“Who has smelled the woodsmoke at twilight, who has seen the campfire burning, who is quick to read the noises of the night?” Rudyard Kipling from The Feet of the Young Men
After the camp meal, and some dusk fishing and night hiking, we sat around our campsite in the pine-oak fringe woods, common to southwest New Jersey. We had performed the usual camp chores, snacked a bit, fiddled with some fishing gear and composed some field notes. Both screech and barn owls could be heard nearby, and bullfrogs croaked awesomely along the shores of the pond and lake we camped between. A young but veteran outdoorsman and a handsome black hound with a white left paw were my companions again. We talked about our hiking, fishing and trail running possibilities, and the hound’s fitful naps suggested he knew he was going to have more excitement come the morning. As the possibilities of adventures for the next day materialized into a plan, they did so while we all three sat gathered around a blazing camp fire. Same, as they say, as it ever was.
I originally took an interest in camping, because it fit in so well with fishing. In so many ways camping and fishing fit like a hand a glove, complementing each other and enriching the mutual experience. Not all campsites are near water, but more than enough are, and those are the ones I sought out, to extend, enrich and enable numerous fishing expeditions. And so it was that the fishing and camping combinations gradually sparked more interest in camping itself. And That spark produced a blaze, both figuratively, and literally, I had always been attracted to campfires and the lore associated with them, so I guess that’s really. where this all began.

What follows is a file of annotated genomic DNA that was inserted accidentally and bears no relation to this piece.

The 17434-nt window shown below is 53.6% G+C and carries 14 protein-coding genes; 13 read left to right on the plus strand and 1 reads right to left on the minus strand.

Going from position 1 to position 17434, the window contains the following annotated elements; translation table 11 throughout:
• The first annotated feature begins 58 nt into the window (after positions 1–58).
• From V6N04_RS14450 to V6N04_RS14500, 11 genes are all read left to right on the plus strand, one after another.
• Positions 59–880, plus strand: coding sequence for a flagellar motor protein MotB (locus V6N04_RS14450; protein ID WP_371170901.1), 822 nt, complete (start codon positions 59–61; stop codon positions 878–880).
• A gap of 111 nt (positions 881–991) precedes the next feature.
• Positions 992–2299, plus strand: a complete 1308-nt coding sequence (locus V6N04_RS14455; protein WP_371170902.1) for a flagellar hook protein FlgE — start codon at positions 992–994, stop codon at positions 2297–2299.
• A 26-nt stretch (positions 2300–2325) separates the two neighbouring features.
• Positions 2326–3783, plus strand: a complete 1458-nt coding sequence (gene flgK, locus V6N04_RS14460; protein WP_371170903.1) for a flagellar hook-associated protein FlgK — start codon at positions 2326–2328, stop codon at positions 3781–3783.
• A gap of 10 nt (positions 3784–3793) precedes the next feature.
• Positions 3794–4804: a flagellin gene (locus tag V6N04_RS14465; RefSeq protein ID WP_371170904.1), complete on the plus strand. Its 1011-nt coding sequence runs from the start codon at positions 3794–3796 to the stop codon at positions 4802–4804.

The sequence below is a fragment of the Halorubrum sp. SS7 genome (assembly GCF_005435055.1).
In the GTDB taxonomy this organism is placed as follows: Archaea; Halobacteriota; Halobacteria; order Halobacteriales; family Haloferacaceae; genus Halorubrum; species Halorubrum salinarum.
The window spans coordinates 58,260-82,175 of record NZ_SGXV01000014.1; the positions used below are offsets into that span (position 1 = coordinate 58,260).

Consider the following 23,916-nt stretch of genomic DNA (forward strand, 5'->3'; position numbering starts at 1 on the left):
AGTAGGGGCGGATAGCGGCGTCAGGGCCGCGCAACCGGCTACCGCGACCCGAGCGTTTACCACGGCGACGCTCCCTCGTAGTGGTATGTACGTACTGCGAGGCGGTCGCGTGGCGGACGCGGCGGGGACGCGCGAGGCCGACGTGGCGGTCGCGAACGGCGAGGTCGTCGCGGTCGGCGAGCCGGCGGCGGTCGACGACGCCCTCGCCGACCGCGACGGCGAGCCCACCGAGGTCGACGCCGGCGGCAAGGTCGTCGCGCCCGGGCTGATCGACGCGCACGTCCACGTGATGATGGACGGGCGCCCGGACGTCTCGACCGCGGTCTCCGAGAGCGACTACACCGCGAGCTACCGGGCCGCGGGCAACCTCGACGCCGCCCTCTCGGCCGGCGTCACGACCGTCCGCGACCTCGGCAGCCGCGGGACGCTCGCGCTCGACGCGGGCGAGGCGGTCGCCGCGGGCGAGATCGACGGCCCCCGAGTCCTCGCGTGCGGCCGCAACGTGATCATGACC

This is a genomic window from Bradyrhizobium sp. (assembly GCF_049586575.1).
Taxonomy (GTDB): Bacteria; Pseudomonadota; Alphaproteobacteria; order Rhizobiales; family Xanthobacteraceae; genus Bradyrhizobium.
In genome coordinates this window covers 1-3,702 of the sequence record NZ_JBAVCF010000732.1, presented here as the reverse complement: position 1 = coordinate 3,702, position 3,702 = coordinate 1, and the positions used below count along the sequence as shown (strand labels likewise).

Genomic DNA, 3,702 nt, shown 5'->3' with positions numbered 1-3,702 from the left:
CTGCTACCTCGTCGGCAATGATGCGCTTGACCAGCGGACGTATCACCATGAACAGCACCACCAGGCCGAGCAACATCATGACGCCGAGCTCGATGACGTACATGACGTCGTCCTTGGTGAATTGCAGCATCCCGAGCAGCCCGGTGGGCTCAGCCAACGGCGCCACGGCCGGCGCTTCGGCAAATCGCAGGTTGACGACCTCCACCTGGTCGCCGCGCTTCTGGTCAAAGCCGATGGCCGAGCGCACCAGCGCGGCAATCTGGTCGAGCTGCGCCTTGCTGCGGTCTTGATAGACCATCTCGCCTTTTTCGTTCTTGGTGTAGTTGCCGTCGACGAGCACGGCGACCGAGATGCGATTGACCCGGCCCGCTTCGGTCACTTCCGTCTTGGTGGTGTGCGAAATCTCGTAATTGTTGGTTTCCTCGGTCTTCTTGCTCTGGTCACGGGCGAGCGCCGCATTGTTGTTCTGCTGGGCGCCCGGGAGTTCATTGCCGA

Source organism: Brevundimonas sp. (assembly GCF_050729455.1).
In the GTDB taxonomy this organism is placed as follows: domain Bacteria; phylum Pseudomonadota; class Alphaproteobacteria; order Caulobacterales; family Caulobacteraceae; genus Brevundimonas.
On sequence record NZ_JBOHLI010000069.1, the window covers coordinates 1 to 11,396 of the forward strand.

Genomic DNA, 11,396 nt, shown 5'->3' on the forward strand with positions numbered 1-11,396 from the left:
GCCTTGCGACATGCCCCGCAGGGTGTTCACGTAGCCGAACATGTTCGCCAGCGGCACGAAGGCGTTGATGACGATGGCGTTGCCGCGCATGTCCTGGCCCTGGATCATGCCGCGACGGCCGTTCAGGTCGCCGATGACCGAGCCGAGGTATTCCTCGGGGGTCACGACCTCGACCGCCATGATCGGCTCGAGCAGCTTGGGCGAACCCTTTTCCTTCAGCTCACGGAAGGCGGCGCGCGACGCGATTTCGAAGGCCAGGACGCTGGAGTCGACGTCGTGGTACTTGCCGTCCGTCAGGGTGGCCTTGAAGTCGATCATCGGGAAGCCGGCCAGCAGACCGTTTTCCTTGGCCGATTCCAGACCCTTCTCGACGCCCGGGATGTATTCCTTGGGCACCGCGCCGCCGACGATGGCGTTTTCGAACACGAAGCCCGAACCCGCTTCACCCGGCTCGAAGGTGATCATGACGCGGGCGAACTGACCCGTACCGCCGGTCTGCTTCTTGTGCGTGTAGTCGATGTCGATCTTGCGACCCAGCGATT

I was never a Boy Scout, so my affinity towards campfires was not a formal education or even familiarity with actual campfires. But I was a Smokey Bear Junior Forest Ranger, and was well aware of the proper protocols of extinguishing a campfire, and could recite all of the safety slogans verbatim. So I guess that as a baby boomer, growing up in the dawn of the TV era, my initial exposure to the call of the campfire was in the sundry horse operas that populated the networks in the 50’s. Motion pictures added to the imagery, and often in Technicolor, but not with the effect that the TV media blitz of westerns did. Morning coffee over the campfires and assorted cowboys and mountain men falling asleep next to the dying embers were a nightly broadcast in some form. Vegetation like cottonwood and ironwood and creosote became familiar fuels. Long before The Revenant, these media had established the importance of campfires to living and even surviving outdoors was well established
Every young Easterner has dreams of the West, and images of crackling campfires seemed an integral part of the west I would eventually seek. Too often in life, when we finally encounter the reality of our dreams, it falls short of the expectations.This seems especially true in the west where it is often hard to behold the Big Sky or the scope of the Rockies and have it meet your preconceived notions, especially at first glance. In my case, the overwhelming image of the west, and of a campfire was as one. A couple of old sports sitting around a blaze cooking cutthroat trout and discussing beaver sign on a high desert plateau amongst endless sagebrush.